Brooks BBQ in Lexington Brings Alabama to the Bluegrass

BrooksI’m always on the lookout for “good” barbecue, but it is surprisingly hard to find.

The ramshackle fronts, thick hickory smoke and menus scribbled on chalkboards are telltale signs of a true barbecue joint.

It seems simple enough.

Often the more nondescript a restaurant looks the better the barbecue. Besides the smoke does most of the talking.

This brought me over to Brooks BBQ No. 2 in Lexington, Ky.

This somewhat hidden treasure is located on New Circle Road (East), just past Eastland Parkway. It can be easy to miss things out this way as they get masked behind all the horrible chain restaurants and stores.

Brooks took care of that problem by painting the exterior of the place a burnt Crimson Tide red, with black awnings, and the name emblazoned in white.

It ain’t fancy looking but it jumps out from the crowd, as does their brand of barbecue.

Brooks 3The original Brooks is down in Sheffield, Ala., adjacent to Muscle Shoals, and was founded in 1963. The Brooks family has been smoking meat for a long time and knows a thing or two about making succulent pork, beef and chicken.

The restaurant owners describe their style as “north Alabama,” which fits being Brooks No. 1 is only about 20 miles from the Tennessee border. This style has a pronounced hickory-smoked flavor and what particularly sets it apart from other styles is the traditional basting sauce is mayonnaise-based.

You don’t taste this in the flavor but it tenderizes the meat, giving it a creamy decadence.

I came to try the beef brisket, which is in short supply around here. There is good pulled pork, decent ribs and chicken, but little to no brisket done properly. That’s something more often found throughout the southwest and over in Kansas City.

What Brooks does blows all the competition away. It’s mouthwateringly delicious.

I highly recommend eating their sandwiches the way they intend, in order to get the full taste explosion.

The two things to determine first are size and heat. The sandwiches come in regular or large, and are topped with “Brooks’ special slaw.”

Now in the interest of full disclosure, I’ve never been a big fan of putting cole slaw on top of my barbecue. I’ve always felt that if your ‘cue is good enough it can stand alone, and putting a mess of cole slaw over it just suppresses the flavor. North Carolina is big on putting slaw on its bbq, but it can have beneficial results since they tend to serve pulled pork in a vinegar-based sauce.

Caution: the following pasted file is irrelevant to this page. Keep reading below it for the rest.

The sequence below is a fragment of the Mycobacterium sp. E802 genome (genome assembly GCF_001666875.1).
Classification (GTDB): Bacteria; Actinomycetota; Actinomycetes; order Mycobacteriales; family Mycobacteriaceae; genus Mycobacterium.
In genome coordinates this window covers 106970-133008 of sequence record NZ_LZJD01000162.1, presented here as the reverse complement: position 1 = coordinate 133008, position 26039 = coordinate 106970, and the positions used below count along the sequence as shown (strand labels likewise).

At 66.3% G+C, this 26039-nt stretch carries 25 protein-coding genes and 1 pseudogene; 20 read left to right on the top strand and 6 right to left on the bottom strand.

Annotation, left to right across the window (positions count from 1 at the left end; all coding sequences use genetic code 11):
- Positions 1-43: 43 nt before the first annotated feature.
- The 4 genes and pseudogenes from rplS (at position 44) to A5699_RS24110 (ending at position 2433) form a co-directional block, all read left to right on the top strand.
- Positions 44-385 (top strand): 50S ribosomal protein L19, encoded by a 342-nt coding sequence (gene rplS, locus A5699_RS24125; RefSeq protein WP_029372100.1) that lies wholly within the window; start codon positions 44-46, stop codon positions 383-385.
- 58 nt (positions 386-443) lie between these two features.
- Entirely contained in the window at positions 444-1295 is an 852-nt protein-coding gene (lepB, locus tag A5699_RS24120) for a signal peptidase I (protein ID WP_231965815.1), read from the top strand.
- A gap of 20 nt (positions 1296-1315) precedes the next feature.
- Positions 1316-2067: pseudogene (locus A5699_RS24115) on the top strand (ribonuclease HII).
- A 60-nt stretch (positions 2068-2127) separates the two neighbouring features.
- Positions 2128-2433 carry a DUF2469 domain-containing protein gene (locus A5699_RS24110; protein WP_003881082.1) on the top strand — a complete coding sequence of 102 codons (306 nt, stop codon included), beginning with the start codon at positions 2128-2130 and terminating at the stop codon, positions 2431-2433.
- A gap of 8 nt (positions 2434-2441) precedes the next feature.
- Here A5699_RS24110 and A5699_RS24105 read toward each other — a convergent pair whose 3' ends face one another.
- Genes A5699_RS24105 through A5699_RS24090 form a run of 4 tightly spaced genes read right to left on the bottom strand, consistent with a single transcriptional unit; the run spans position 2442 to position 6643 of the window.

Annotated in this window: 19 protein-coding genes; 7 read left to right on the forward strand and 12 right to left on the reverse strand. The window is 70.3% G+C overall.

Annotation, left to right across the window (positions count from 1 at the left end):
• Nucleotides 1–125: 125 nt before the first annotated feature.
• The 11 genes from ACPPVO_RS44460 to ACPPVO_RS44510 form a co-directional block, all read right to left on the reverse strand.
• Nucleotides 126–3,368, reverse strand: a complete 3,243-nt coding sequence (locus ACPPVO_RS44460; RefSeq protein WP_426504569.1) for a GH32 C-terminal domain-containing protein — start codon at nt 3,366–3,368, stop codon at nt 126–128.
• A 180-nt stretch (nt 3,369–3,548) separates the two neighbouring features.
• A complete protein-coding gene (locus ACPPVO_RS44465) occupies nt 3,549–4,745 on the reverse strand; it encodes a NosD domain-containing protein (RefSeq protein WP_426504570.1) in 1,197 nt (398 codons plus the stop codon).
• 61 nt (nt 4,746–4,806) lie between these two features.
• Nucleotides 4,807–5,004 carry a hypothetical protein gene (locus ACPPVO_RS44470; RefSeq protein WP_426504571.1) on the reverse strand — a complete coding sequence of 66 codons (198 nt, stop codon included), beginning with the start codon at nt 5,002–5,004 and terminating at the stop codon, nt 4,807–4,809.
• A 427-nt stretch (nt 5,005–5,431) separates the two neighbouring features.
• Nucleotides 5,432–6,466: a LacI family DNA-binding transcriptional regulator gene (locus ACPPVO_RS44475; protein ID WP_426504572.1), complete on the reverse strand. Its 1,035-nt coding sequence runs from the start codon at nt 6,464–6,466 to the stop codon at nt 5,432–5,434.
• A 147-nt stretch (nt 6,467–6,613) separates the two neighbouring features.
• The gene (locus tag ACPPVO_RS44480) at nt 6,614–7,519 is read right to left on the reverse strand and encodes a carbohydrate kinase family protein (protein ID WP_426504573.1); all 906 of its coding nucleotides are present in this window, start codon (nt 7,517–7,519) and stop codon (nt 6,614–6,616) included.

Brooks’ special slaw is rough-cut carrots and cabbage, crunchy and dense, not soupy, with a slightly sweet quality and a uniquely orange hue.

I wanted Brooks’ best shot so I went for a jumbo beef sandwich with hot slaw.

The beef brisket.

The beef brisket.

It came out wrapped in wax paper, with a toothpick holding it shut. The sandwich doesn’t appear imposing, but pick that sucker up and it has some weight. Brooks takes their brisket and chops it up into big meaty chunks so it can be piled onto a large hamburger bun. The slaw on top holds everything together.

There are two sauces to choose from if you want your barbecue wet. One is like a spicy ketchup, the other a more yellow mustard color that has a tart vinegar burn. I went with the latter and poured a small container over the top.

I wanted to devour that sandwich without taking a breath, but showed some restraint, and put it down in between bites to savor the flavors.

There is a wonderful smokiness to the beef, thick and substantial, that commingles with the spicy slaw. The two even each other out and create a whole new flavor as one. The sauce just kicks it up a notch and swirls around in every bite.

Barbecue is a sublime pleasure. It’s low-fi comfort food, but there is an art to making it really well. Some people like to compare barbecue to pizza and sex, in that no matter the quality it’s always somewhat good. I beg to differ. Once you know what good barbecue is there’s no reason to touch bad, and there is a lot of that around Kentucky, with that thick, sweet, Kraft-nasty sauce slathered all over it.

Brisket is a more difficult meat to cook than any variety of pork. It distinguishes a restaurant, and Brooks does their barbecue up right.

Pulled pork sandwich with potato salad.

Pulled pork sandwich with potato salad.

Their pulled pork is also delicious, but the brisket is outstanding. Though I enjoyed the pork enough to want to come back and try a rack of the ribs.

As far as sides go, I’ve never troubled myself with them much. I’m one that would rather get two sandwiches and skip the sides honestly. The potato salad was pleasant enough. It comes skin-on and with a creamy dressing. The beans looked good, and the mac n’ cheese is popular.

Next time I might give Brooks’ dessert a try. I saw a lemon pie that looked enticing, and being that I most recently lived in New Orleans, that bread pudding with bourbon sauce sounded mighty fine.

There is plenty of parking available and seating space inside this affordable, no-frills restaurant. Heather waited on me and the service was great and she’s super friendly. Stop by soon to give this family owned and operated joint a try, Brooks BBQ No. 2 will leave you hankering for a return visit.


771 E. New Circle Road | Lexington, KY | 859-523-7529 | Hours: 11-9 Mon.-Sat. | Menu

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